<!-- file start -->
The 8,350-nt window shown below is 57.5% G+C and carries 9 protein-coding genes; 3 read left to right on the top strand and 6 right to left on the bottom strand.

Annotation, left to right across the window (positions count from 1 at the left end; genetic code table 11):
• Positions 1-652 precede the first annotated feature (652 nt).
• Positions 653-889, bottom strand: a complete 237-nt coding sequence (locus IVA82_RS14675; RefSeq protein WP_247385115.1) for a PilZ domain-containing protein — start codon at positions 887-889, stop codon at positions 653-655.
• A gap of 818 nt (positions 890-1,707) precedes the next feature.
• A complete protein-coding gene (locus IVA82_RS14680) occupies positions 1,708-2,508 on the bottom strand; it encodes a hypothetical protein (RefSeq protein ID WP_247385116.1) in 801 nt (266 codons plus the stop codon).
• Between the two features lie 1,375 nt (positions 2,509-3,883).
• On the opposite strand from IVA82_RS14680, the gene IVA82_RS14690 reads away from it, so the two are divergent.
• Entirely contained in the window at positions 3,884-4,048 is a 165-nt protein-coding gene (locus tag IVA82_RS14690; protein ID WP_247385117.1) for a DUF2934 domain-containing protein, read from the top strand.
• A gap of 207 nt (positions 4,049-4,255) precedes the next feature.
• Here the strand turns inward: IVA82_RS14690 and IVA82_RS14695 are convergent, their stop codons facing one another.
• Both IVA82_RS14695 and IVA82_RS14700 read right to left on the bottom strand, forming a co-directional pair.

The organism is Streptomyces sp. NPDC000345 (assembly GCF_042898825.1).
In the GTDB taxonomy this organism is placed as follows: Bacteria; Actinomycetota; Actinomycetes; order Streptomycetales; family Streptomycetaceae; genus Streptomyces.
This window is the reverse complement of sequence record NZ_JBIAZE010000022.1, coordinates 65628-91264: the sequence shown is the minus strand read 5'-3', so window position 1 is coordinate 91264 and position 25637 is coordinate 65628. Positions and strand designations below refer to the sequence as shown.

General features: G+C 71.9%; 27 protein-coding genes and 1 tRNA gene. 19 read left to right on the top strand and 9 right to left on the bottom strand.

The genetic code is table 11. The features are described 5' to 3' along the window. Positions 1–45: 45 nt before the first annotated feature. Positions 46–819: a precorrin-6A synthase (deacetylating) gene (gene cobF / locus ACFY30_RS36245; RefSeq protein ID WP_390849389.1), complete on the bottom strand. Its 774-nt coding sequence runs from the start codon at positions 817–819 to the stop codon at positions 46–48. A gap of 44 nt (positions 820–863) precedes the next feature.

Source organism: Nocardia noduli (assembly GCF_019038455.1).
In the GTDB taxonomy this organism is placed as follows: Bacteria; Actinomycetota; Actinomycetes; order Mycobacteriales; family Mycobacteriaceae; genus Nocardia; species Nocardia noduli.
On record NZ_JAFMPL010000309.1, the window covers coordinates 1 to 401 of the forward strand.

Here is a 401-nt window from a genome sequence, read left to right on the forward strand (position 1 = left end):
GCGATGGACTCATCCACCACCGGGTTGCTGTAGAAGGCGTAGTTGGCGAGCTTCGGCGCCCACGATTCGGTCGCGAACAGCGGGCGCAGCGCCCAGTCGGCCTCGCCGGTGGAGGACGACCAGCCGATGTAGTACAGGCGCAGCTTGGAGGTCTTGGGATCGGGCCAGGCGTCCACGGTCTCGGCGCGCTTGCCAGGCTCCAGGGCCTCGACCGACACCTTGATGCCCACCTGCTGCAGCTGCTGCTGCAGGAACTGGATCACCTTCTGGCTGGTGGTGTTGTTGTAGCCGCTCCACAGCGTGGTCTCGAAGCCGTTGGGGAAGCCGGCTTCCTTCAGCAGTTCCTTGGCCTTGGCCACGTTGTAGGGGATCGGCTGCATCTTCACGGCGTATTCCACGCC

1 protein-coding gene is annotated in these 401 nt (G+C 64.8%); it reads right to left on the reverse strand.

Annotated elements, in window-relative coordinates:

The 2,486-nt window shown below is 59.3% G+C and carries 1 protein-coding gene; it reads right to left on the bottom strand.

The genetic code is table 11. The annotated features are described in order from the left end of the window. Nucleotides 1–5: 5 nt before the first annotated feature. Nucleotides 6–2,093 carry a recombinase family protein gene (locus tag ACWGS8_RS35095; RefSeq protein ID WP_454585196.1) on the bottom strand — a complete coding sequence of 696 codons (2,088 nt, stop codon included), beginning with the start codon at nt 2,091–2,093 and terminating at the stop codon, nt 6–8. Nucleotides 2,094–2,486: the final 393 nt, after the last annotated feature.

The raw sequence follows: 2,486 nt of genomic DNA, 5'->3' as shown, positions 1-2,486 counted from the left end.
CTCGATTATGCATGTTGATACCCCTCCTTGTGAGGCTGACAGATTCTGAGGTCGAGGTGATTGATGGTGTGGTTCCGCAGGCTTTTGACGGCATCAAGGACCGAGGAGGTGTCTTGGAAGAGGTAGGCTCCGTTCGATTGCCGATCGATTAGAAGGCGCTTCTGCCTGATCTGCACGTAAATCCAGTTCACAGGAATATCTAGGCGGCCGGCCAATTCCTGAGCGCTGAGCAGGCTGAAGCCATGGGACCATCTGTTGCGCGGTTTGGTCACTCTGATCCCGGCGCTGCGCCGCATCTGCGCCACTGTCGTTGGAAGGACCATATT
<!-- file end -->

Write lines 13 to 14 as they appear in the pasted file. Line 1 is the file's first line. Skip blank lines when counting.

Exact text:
The organism is Streptomyces sp. NPDC000345 (assembly GCF_042898825.1).
In the GTDB taxonomy this organism is placed as follows: Bacteria; Actinomycetota; Actinomycetes; order Streptomycetales; family Streptomycetaceae; genus Streptomyces.